University of California, Davis
September 29, 2011
A consortium of U.S. and Canadian health science partners, including the University of California, Davis, has been awarded $34 million in grants by the National Institutes of Health to support creation of mouse models of such human diseases as cancer, obesity, diabetes and heart disease.
The new five-year cooperative agreement funds the second phase of the Knockout Mouse Project -- or KOMP -- first funded by the NIH in 2006.
Knockout mice are genetically customized mice that have individual genes turned off or "knocked out," or have a gene ramped up, to make them either more prone or more resistant to specific diseases.
"In this consortium, we have assembled world experts in mouse stem cell biology, genetics, breeding, and phenotypic analysis who are dedicated to ensuring the successful outcome of KOMP2, on time and on budget," said Kent Lloyd, director of the UC Davis Mouse Biology Program and principal investigator and director of the newly funded project. Lloyd is also a professor of anatomy, physiology and cell biology at the UC Davis School of Veterinary Medicine, and serves as the school's associate dean for research.
The consortium includes UC Davis, the Toronto Centre for Phenogenomics, the Children's Hospital Oakland Research Institute in Oakland, Calif., and Charles River Laboratories International Inc., based in Wilmington, Mass.
"We are very pleased to have this opportunity to support the effort to develop better models of human disease, which could lead to new therapies for patients with unmet medical needs," said Iva Morse, corporate vice president for genetically engineered model services at Charles River.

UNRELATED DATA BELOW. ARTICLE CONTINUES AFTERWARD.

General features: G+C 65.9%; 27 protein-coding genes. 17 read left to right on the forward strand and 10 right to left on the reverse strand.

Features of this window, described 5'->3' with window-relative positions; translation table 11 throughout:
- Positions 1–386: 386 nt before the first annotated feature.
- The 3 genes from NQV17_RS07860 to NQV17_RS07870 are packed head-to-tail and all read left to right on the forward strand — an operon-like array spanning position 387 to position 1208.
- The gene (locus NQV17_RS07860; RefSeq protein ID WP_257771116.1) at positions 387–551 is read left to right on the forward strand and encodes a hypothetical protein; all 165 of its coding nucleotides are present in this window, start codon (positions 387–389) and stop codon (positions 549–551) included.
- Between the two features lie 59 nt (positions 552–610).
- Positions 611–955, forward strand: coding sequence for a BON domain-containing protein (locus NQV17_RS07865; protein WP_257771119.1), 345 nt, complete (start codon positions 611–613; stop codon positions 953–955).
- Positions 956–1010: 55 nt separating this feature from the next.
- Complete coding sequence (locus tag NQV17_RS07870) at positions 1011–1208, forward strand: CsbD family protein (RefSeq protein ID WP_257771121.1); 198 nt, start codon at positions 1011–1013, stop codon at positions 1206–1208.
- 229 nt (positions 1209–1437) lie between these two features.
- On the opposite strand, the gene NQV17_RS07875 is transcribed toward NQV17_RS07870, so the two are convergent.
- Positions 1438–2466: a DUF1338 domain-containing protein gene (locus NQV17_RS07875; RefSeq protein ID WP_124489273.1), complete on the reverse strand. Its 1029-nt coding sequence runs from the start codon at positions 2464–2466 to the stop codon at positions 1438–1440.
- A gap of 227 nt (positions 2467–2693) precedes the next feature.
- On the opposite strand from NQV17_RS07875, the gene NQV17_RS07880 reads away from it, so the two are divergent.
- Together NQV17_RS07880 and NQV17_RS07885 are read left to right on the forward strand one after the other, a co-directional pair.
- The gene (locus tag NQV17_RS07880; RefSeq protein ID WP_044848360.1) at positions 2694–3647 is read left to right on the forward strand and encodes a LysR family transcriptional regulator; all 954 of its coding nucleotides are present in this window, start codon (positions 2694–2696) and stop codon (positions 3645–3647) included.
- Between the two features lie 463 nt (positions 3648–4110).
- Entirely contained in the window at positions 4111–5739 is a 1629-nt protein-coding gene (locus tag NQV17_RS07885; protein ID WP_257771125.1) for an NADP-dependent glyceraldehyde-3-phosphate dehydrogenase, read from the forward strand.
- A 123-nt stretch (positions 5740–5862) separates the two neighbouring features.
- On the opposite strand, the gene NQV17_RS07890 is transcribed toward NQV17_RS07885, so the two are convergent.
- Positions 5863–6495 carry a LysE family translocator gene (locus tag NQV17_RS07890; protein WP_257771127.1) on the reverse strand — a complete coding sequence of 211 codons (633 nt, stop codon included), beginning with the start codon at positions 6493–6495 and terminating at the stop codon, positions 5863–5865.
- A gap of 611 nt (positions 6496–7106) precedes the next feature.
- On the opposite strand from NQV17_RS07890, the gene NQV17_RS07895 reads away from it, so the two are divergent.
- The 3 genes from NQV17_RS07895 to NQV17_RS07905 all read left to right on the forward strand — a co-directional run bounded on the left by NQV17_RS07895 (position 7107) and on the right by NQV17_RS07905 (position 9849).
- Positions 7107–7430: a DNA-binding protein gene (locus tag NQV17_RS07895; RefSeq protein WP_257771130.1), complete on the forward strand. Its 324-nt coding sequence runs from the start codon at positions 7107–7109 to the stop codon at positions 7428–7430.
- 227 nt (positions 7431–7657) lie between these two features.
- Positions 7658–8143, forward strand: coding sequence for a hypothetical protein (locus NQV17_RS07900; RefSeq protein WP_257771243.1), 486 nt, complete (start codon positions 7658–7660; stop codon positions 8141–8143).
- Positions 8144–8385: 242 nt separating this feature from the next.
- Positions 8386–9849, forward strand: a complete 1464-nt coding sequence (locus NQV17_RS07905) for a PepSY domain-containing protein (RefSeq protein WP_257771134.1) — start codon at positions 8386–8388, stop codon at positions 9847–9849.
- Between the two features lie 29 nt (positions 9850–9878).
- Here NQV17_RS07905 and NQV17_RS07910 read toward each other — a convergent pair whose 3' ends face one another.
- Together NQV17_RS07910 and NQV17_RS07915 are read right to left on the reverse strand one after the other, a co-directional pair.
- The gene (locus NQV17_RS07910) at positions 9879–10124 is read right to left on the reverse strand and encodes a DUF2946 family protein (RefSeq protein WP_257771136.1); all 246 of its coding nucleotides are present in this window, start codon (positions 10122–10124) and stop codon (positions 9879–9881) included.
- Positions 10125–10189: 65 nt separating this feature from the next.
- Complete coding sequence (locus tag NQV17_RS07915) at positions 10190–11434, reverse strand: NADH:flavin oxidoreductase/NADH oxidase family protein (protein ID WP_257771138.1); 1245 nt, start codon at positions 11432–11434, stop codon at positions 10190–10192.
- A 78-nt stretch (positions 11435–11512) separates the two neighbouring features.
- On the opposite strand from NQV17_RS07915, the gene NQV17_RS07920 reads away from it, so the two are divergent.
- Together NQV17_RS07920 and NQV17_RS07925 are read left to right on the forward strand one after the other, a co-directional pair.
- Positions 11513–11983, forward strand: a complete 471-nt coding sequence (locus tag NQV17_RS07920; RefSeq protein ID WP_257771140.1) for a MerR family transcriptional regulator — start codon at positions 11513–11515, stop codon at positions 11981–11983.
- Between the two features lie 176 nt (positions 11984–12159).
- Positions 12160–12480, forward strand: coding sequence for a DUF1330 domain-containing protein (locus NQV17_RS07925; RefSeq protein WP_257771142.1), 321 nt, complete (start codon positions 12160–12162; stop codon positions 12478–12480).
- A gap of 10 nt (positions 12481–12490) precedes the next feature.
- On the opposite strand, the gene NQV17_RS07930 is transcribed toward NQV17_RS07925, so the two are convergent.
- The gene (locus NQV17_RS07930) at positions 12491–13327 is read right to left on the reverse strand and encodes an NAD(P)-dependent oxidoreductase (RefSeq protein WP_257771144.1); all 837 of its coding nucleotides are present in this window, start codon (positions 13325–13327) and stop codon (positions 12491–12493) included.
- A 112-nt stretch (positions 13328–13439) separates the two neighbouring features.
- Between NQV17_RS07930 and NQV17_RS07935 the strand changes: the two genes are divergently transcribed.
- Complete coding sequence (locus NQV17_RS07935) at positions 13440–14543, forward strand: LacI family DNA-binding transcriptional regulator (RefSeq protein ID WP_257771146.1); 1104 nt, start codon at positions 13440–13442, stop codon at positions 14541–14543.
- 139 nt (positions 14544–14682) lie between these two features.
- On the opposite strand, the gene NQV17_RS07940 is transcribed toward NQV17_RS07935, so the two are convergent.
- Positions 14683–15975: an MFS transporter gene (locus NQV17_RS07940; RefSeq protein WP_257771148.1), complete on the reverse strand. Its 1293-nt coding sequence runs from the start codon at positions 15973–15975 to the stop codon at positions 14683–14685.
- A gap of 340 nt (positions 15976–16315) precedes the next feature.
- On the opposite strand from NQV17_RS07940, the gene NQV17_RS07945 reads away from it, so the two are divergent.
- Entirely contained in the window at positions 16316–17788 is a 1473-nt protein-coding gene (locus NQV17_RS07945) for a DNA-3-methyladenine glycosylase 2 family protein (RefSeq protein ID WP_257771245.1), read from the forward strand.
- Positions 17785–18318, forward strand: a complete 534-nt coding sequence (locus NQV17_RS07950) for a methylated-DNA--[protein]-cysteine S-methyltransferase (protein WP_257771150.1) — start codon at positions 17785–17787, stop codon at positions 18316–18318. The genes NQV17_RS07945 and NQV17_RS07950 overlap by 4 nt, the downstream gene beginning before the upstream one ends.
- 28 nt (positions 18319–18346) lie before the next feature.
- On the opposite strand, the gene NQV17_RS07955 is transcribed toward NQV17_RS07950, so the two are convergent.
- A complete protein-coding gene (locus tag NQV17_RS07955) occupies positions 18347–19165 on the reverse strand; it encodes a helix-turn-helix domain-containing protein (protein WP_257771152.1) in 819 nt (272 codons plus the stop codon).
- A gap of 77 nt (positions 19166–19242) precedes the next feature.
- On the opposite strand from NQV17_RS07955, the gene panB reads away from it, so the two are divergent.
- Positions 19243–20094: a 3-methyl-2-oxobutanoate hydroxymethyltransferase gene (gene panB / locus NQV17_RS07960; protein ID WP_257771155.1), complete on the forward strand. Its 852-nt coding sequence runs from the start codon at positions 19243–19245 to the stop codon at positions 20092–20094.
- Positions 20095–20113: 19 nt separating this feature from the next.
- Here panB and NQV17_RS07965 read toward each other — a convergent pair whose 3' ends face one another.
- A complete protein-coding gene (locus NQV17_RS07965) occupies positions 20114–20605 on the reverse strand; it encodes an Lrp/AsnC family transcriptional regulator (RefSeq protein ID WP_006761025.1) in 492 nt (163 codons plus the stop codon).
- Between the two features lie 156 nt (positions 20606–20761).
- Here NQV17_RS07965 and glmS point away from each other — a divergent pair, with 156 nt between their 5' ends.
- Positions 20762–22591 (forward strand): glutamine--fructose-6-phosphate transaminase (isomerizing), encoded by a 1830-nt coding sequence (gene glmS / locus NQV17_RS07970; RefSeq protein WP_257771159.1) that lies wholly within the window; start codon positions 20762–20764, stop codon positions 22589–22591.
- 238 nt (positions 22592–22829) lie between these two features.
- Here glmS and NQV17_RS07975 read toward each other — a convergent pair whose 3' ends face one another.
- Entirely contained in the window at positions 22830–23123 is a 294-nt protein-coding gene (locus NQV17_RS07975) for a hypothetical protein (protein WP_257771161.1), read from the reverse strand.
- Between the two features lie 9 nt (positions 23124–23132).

Other leaders in the consortium include Colin McKerlie, director of research partnerships for the Toronto Centre for Phenogenomics, and David West, research scientist at Children's Hospital Oakland Research Institute.
Global initiative to create better disease models
KOMP2 is part of a global initiative to create a repository of knockout mouse lines and phenotype data, which researchers can use to develop better models of human diseases such as cancer, heart disease, neurological disorders, diabetes and obesity. See related story
Phenotype refers to an organism's physical characteristics, while genotype refers to an organism's coded, inheritable information.
The goal of the first phase of the global initiative -- known as KOMP1 -- was to create a mutation in embryonic stem cells for each of the approximately 21,000 protein-coding genes in the mouse genome, which would allow researchers to determine the role of each gene in normal physiology and development. KOMP1 successfully completed work on 8,500 genes, and work on the majority of the remaining genes will be completed by scientists in Europe and Canada.
In KOMP2, 2,500 of the mouse embryonic stem cells created in the first phase will be used to establish and breed mouse colonies, which will then be phenotyped. The mouse lines and phenotype data will be accessible to researchers around the globe.
About UC Davis
For more than 100 years, UC Davis has engaged in teaching, research and public service that matter to California and transform the world.
Located close to the state capital, UC Davis has more than 32,000 students, more than 2,500 faculty and more than 21,000 staff, an annual research budget that exceeds $678 million, a comprehensive health system and 13 specialized research centers. The university offers interdisciplinary graduate study and more than 100 undergraduate majors in four colleges -- Agricultural and Environmental Sciences, Biological Sciences, Engineering, and Letters and Science. It also houses six professional schools -- Education, Law, Management, Medicine, Veterinary Medicine and the Betty Irene Moore School of Nursing.
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* Cynthia Chiarappa, Children's Hospital Oakland Research Institute Communications, email@example.com
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